Wednesday, December 17, 2008

Dilemma, part 5

It's a happy dilemma this time (so stop rolling your eyes).

Last night was the Christmas recital for my five piano students. They did great and their families were so impressed with their progress since last year. I was showered with praise and also (yay!) with presents.

In previous years, the families of my students have usually given me Christmas cards with some sort of treat inside (like a gift card). The message inside is "Thank you for all your hard work. We appreciate you. Have a Merry Christmas." I've always felt like these were thank you gifts, rather than Christmas gifts. I felt a little silly trying to write a thank you card for a gift that essentially was a thank you gift. So, I would verbally express my appreciation and leave it at that.

This year, I received similar cards from a couple of the families. But in addition, one family also gave me a wrapped present. Okay, I opened it last night when I got home (even though it was a Christmas present. Don't judge me! You would have done the same!) It turned out to be a whole bunch of really cute baby clothes and a soft soft blanket.

Clearly, a thank you note is in order for the baby stuff. It's obviously beyond the scope of thank-you-for-being-a-great-teacher. So, I should send my thank you card to them along with my regular batch of Christmas thank yous, yes?

I also have a new family this year and I'm teaching both of their boys. At the end of the night, each of the boys gave me a present. These were Christmas presents (not that that stopped me from tearing them open as soon as I got home) as opposed to thank you gifts. I feel like I should send thank you notes for them as well.

So, here's the dilemma(s):

1) Two of the three families gave me Christmas gifts. If I send thank yous only to them, I feel like I'm leaving out the one family who still gave me a lovely card and a gift certificate. But I feel stupid writing a thank you card for a thank you gift. It might set off a parastoltic chain reaction of "Thank you for your thank you for your thank you for your thank you..." Should I acknowledge all the gifts in writing, regardless of their intent?

2) Should I address the thank you notes to the family or to the students? The presents from the two brothers were clearly marked "Merry Christmas, from Connor" and "Merry Christmas, from Cooper." But it is obvious that the boys had no part in selecting, purchasing, or wrapping the gifts. Do I write individual thank you notes to each of them, to set a good example? Or should I send one note to the family as a whole?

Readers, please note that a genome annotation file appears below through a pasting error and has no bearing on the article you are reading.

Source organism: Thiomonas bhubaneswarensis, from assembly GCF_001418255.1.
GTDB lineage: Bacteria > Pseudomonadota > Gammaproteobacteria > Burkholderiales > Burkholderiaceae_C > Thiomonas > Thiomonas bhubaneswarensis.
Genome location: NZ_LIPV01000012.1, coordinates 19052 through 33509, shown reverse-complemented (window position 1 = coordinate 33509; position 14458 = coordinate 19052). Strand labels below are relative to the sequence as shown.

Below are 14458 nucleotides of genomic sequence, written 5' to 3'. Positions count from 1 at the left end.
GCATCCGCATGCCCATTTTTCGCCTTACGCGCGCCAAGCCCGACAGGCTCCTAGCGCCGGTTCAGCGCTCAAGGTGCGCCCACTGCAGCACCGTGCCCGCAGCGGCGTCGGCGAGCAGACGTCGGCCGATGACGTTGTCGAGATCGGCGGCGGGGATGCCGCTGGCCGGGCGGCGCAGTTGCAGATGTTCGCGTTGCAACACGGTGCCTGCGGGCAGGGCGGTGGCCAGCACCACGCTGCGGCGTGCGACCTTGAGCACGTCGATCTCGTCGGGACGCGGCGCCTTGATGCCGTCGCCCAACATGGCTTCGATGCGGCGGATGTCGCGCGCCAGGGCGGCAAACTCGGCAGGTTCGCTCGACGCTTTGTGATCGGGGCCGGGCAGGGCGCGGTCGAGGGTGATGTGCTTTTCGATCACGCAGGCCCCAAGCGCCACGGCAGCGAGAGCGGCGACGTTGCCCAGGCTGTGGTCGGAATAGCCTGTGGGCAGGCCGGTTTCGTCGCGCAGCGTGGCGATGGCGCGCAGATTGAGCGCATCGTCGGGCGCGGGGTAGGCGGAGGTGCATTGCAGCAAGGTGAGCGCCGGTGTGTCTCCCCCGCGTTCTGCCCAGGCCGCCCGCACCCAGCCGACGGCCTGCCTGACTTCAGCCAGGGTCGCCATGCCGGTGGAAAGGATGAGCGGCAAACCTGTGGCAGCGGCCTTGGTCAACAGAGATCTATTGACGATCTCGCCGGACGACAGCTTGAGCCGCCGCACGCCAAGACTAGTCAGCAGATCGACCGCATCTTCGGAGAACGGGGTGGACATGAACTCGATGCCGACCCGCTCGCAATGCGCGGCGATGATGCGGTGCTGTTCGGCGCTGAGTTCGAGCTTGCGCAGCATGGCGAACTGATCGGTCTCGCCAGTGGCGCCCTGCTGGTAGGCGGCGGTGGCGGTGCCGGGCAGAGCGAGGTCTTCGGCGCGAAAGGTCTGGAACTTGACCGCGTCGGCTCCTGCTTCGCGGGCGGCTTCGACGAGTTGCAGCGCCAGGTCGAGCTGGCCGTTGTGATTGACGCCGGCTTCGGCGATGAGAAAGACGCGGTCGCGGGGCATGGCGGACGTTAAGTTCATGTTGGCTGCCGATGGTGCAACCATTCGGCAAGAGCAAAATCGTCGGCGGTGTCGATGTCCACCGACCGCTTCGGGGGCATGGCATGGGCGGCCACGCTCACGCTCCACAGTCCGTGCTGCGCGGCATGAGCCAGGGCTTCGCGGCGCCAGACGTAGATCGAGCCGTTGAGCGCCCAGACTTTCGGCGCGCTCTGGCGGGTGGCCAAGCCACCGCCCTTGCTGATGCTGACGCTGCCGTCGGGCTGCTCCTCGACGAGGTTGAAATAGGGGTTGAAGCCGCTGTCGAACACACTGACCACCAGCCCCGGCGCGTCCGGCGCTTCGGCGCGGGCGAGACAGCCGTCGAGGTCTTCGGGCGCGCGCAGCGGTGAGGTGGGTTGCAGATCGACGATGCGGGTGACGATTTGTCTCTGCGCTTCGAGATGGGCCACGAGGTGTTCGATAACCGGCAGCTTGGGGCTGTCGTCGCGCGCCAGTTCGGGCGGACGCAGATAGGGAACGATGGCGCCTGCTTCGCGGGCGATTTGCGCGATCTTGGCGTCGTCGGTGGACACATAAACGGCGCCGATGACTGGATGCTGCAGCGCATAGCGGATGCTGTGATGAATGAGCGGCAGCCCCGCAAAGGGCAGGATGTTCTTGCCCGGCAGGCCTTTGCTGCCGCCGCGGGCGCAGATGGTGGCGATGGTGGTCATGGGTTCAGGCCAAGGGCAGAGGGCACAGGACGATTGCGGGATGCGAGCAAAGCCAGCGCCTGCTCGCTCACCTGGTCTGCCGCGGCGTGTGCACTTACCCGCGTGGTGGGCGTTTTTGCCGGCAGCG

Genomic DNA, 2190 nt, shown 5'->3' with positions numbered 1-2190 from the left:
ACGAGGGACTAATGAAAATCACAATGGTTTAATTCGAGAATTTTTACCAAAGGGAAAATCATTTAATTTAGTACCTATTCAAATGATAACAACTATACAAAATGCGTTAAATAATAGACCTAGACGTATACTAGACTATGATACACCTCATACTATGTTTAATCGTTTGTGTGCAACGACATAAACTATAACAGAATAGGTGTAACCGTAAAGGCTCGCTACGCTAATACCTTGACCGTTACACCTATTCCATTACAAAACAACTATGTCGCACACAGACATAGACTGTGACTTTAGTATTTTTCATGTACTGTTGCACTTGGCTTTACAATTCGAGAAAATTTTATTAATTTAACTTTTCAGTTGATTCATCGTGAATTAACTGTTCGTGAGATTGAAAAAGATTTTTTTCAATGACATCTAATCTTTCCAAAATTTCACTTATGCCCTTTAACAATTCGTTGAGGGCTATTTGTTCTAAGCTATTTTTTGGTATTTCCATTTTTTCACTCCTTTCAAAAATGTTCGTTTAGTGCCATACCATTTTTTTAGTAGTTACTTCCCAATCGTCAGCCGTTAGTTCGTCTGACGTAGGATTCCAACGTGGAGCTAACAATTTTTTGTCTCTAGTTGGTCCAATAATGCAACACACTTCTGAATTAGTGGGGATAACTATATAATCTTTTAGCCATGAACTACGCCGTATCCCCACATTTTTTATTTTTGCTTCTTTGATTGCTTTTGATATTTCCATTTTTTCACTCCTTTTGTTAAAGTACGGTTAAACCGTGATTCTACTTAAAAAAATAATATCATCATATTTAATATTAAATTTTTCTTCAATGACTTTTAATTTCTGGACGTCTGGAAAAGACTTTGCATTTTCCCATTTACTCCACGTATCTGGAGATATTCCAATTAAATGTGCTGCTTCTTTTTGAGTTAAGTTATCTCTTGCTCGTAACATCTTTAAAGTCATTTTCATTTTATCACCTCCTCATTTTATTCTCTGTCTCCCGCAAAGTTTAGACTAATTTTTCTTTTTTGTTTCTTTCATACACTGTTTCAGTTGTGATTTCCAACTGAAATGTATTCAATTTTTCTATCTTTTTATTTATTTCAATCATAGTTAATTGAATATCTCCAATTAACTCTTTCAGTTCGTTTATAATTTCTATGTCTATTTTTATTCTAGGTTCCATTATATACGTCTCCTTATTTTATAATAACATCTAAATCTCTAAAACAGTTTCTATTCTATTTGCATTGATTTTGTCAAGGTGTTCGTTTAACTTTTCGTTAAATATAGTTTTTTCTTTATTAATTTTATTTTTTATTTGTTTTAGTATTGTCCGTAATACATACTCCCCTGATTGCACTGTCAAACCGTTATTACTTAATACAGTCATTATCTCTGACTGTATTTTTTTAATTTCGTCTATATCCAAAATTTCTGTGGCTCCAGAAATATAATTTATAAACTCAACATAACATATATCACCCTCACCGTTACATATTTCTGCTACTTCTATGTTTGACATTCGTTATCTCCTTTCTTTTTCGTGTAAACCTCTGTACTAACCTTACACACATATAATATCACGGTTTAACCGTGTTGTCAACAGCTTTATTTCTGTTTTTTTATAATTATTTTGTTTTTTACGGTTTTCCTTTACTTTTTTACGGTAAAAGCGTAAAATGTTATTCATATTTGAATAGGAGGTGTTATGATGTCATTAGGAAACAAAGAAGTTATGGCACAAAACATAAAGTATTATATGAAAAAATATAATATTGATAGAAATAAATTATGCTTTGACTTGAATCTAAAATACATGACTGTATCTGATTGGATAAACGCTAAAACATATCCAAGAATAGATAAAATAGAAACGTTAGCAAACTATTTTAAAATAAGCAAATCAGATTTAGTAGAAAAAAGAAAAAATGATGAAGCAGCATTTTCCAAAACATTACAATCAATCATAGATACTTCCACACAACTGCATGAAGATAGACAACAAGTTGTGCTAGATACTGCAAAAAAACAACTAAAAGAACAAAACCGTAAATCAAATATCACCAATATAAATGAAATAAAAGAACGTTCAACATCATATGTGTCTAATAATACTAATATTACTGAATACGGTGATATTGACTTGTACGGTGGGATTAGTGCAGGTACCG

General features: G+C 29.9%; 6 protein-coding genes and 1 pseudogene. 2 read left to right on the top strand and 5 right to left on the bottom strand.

3) There is one more piano lesson before Christmas. Should I try to get something for each of the students? Should I get something for each family? It feels weird to have received this huge haul of presents, especially when you consider they are already paying me for me services.

Please note: I'm not trying to get out of writing thank you notes. I love to get thank yous in the mail and I have no problem sending them to others. I just want to do it appropriately.

Discuss.

5 comments:

Shauna said...

I thought you only had to send thank you cards for wedding presents and shower gifts.

Lorene said...

Get some Christmas cards that you give to each child at their last lesson before Christmas. Express something nice about them personally, mention the presents you received and include a candy bar or something small like that for the student.

Star said...

Being a pre- school teacher for 7 years, I received many a christmas gift. I always got blank christmas cards, addressed them to the family, and stated simply, "Thank you for thinking of me, and have a happy new year." Since you DID receive gifts from all of your families, they all could receive cards. I never gave out individual presents, but then again, I had 60+ kids! It's up to you, but the candy bar and personal note is a good idea.

*

Amy said...

1. I would probably thank all three but I am compulsive like that.

2. If the presents had cards attached how were they signed? If they were signed by the student then I would address the card to the student. If no card or it was signed by the family- I would do the family.

3. Its traditional to give teachers, caregivers, hairdressers, etc presents. You should not feel the need to reciprocate unless you really want to.

Just my thoughts :)

Kari said...

You teach piano lessons?